The much trumpeted solar lights to be installed in all major towns and provincial headquarters across that country has started on bad footing at Mile 91 in the Tonkolili District, with the three solar lights so far installed being described by the people as “mere decorations” as they are not functioning as expected.
This development has created doubts in the minds of the people who have now started questioning the sincerity of government in implementing the project.
Our reporter who has just returned from that part of the country spoke with some residents to get their views on the dysfunctional nature of the lights.
“Government indeed installed three sets of Solar Panels at the roundabout as you are seeing but the one on Freetown Road stopped working three weeks after its installation,” Alfred Koroma a Civil Society activist informed our reporter, adding that to their disappointment, even the remaining two panels only provide light for three hours every day.
Koroma said when the problem started they attributed it to technical inadequacies for which the District Council Chairman informed the authorities who later sent a team of engineers from Freetown to fix the problem.
“But even when the engineers came and purportedly solved the problem, the panels remained dim and gave out intermittent supply of electricity,” he informed. He said they are wondering if government had not procured dilapidated solar panels or they do not mean installing correct panels at Mile 91.
“We are not sure of government’s good intention in this regard,” Alfred pointed out. He therefore called on government to once more send experts to the town to amend the problem or remove them entirely, so that “we can now be certain that we do not have a solar power street light facility any longer,” he said.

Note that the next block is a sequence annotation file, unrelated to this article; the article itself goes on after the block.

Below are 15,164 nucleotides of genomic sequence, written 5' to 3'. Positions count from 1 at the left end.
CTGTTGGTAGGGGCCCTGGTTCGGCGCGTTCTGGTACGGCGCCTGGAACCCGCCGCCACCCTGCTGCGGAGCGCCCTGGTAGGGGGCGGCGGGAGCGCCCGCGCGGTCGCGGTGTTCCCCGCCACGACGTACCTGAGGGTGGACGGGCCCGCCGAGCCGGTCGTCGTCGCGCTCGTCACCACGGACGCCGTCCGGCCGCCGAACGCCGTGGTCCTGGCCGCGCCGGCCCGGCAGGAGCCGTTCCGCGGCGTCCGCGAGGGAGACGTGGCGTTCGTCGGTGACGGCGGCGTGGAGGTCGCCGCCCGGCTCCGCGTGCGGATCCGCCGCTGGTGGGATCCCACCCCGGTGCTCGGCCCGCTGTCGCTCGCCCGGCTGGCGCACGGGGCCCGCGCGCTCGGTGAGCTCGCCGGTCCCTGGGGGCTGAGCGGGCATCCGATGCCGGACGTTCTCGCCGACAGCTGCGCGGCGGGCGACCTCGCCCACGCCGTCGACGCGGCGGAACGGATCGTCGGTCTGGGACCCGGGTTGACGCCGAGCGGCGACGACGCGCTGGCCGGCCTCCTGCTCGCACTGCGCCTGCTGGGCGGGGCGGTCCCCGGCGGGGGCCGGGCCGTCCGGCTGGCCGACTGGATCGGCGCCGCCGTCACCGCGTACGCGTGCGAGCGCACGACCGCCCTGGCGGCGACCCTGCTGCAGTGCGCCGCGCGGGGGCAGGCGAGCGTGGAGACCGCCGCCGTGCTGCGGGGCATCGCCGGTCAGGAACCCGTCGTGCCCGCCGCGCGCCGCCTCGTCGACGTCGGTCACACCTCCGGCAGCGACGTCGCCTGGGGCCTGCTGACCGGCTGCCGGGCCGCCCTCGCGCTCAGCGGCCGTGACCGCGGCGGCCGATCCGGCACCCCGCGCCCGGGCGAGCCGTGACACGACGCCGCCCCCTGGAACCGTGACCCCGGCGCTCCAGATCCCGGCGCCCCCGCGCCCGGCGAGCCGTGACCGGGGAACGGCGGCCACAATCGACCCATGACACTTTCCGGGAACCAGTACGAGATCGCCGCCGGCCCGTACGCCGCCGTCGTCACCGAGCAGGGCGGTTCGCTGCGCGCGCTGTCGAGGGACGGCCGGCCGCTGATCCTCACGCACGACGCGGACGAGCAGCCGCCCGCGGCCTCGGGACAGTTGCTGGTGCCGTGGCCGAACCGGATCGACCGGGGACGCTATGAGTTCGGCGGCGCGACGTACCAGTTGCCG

A primary school teacher, Ibrahim B. Sesay also expressed similar sentiments. “When the panels were installed the first thing we detected was their dullness. And just after few weeks of this malfunctioning, they suddenly went out,” Mr. Sesay explained and referred to their present frustration as “the handiwork of sheer deception with the intent to score cheap political goal.”
He said it would have been better if the town was left alone in its perpetual darkness than to fix a fake electrical installation.
“We know and the whole world knows that Mile 91 is without electricity but we don’t want a caricature. This is mere ‘ba nya faeki business’”, Mr. Sesay opined, adding that to say that Mile 91 is the first town to benefit from the solar panel project is no longer tenable since the lights have not served their purpose.”
However, when contacted by this reporter, APC Strongman and Tonkolili District Council Chairman who presides over the APC-dominated District Council, Augustine Aruna R. Koroma after agreeing to comment on the dysfunctional solar panels at Mile 91, said he has no idea about the installation of the solar panels, stating that it is only the people of Mile 91 that are in better position to explain whether they are functioning or not.